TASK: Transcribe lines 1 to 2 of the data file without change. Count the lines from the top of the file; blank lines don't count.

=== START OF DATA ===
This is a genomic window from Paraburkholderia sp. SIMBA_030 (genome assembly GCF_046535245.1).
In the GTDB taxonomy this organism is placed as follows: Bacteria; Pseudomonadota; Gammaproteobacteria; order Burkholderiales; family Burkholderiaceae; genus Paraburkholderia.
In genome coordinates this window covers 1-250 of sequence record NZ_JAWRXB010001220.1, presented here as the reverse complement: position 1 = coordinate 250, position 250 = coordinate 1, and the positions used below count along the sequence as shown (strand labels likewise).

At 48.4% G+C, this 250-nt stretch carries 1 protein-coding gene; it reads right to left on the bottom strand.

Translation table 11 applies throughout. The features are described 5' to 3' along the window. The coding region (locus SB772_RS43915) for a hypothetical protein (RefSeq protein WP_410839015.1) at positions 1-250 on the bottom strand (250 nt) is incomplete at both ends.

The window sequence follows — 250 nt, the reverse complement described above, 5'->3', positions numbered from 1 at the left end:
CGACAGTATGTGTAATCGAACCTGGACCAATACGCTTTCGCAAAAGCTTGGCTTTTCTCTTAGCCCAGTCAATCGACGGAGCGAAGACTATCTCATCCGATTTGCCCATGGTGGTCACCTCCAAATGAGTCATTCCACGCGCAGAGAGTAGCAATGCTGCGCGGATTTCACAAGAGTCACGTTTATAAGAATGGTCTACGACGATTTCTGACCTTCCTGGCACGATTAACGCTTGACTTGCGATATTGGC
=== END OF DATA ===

This is a genomic window from Paraburkholderia sp. SIMBA_030 (genome assembly GCF_046535245.1).
In the GTDB taxonomy this organism is placed as follows: Bacteria; Pseudomonadota; Gammaproteobacteria; order Burkholderiales; family Burkholderiaceae; genus Paraburkholderia.